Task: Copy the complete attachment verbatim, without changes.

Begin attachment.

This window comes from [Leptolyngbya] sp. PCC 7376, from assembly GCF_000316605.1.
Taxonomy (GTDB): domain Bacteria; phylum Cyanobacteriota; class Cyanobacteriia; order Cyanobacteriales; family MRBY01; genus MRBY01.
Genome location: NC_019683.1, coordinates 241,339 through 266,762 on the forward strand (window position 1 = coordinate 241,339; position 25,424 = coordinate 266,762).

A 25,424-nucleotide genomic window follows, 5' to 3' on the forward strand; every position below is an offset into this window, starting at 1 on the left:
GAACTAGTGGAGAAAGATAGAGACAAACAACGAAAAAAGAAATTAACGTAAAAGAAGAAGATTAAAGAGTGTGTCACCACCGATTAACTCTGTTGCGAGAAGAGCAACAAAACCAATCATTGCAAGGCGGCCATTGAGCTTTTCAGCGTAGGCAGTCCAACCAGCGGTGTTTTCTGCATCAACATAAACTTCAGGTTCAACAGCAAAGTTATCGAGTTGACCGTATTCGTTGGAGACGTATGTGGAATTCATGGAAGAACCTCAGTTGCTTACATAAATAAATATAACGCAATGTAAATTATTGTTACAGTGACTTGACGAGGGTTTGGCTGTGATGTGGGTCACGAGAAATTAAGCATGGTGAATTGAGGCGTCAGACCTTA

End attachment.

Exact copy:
This window comes from [Leptolyngbya] sp. PCC 7376, from assembly GCF_000316605.1.
Taxonomy (GTDB): domain Bacteria; phylum Cyanobacteriota; class Cyanobacteriia; order Cyanobacteriales; family MRBY01; genus MRBY01.
Genome location: NC_019683.1, coordinates 241,339 through 266,762 on the forward strand (window position 1 = coordinate 241,339; position 25,424 = coordinate 266,762).

A 25,424-nucleotide genomic window follows, 5' to 3' on the forward strand; every position below is an offset into this window, starting at 1 on the left:
GAACTAGTGGAGAAAGATAGAGACAAACAACGAAAAAAGAAATTAACGTAAAAGAAGAAGATTAAAGAGTGTGTCACCACCGATTAACTCTGTTGCGAGAAGAGCAACAAAACCAATCATTGCAAGGCGGCCATTGAGCTTTTCAGCGTAGGCAGTCCAACCAGCGGTGTTTTCTGCATCAACATAAACTTCAGGTTCAACAGCAAAGTTATCGAGTTGACCGTATTCGTTGGAGACGTATGTGGAATTCATGGAAGAACCTCAGTTGCTTACATAAATAAATATAACGCAATGTAAATTATTGTTACAGTGACTTGACGAGGGTTTGGCTGTGATGTGGGTCACGAGAAATTAAGCATGGTGAATTGAGGCGTCAGACCTTA